The end may be nigh for butchers all over the country, and as unappetising as it may sound, synthetic meat may soon be here. According to the Dutch based University of Maastricht, meat grown in a laboratory is only 6 months away. A synthetic sausage is the first meat to have been grown in the latest experiment, which was created from pig cells being fed horse serum.
The next aim after sausages is to create a hamburger, and according to Dr. Mark Post, who has be engineering these so called synthetic meats, predicts that we could have a hamburger within only a year. The downside to all of this experimenting is the cost, which currently stands at $350,000 in order to develop and new meats.
To some people, just the thought of this meat would put them of it, without even trying out, but to others, there is another hurdle to overcome. The meat is actually white, due to there being no blood in the meat. Creating this meat is not really a new idea, as Dr. Mironov, a scientist which has developmental biology and tissue engineering as his speciality has been working on “cultured” meat for over ten years.
The original idea of creating meat in a laboratory was dreamt up in the Netherlands, and from the same country are the current researchers who are now closest to producing meat that is slaughter free. An article was produced in the New Yorker titled “Test Tube Burgers” which stated that it was down to the idea of a Willem van Eelen. Willem was a World War II veteran, born in the Netherlands, and after the war, at the University of Amsterdam, he studied psychology. However, he began to get confused due to the war, and his memories of animal abuse and starvation which occurred in the camps started to get intertwined. During a lecture at the University, he was quoted as saying “Why can’t we grow meat outside of the body? Make it in a laboratory, as we make so many other things.”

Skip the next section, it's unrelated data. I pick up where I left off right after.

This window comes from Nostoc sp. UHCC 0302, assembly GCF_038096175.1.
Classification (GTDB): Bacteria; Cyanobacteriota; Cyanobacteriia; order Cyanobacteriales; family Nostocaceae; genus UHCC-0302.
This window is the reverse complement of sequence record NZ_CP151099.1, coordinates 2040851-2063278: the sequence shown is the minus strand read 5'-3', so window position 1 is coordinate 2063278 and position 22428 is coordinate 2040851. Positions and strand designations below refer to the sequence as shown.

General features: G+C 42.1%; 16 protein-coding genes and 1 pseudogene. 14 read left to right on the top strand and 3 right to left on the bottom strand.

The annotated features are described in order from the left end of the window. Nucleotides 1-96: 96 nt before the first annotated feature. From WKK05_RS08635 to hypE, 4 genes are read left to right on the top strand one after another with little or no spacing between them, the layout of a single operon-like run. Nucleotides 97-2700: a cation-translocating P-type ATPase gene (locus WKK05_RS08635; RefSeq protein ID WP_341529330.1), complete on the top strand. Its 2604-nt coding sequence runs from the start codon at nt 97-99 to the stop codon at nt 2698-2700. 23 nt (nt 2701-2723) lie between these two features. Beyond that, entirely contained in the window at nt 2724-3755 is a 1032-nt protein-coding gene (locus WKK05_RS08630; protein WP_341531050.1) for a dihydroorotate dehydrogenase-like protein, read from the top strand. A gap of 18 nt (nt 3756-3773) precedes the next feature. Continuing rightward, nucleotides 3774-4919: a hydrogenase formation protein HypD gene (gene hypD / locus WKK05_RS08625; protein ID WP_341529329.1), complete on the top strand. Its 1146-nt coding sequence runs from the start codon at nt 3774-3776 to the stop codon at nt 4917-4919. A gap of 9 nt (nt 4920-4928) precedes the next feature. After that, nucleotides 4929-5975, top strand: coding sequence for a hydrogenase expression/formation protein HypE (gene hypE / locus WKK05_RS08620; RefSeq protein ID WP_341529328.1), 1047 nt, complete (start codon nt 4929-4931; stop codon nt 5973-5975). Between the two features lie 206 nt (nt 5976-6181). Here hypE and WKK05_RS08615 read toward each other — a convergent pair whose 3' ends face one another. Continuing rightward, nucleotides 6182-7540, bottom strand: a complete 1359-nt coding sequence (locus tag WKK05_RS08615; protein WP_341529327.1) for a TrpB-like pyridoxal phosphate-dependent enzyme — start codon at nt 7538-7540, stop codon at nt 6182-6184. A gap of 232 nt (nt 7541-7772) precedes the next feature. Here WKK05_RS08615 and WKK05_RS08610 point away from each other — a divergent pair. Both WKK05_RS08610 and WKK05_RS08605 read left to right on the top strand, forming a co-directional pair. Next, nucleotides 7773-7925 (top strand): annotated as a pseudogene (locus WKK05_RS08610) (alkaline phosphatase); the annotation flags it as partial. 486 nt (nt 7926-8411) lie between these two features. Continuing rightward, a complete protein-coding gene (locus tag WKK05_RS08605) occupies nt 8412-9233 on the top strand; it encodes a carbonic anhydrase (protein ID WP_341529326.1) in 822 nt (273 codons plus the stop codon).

This sausage cannot yet be conducted in edible trials; however, there are strong opinionated vegetarians to whom this would seriously interest when the synthetic meat is allowed to be consumed. The lack of slaughtering would not only cut down on the number of livestock that are being killed, but also on the carbon emissions they give off, which currently stands at a staggering 18% of the world’s total. This method then obviously gets rid of the suffering of the animals, reduces carbon emissions, and people were to all agree with stem cell technology, there are very few reasons – other than potentially the financial side – as to why anyone should stay vegetarian.
As with many problems that are trying to be solved by scientists, as of 2009 a competition was announced for someone to produced marketable lab grown meat within 3 years, and the prize would be $1 million. By 2050, it has been said that this process could be a solution for world hunger, and with the potential of a population of 9 billion, it will be needed.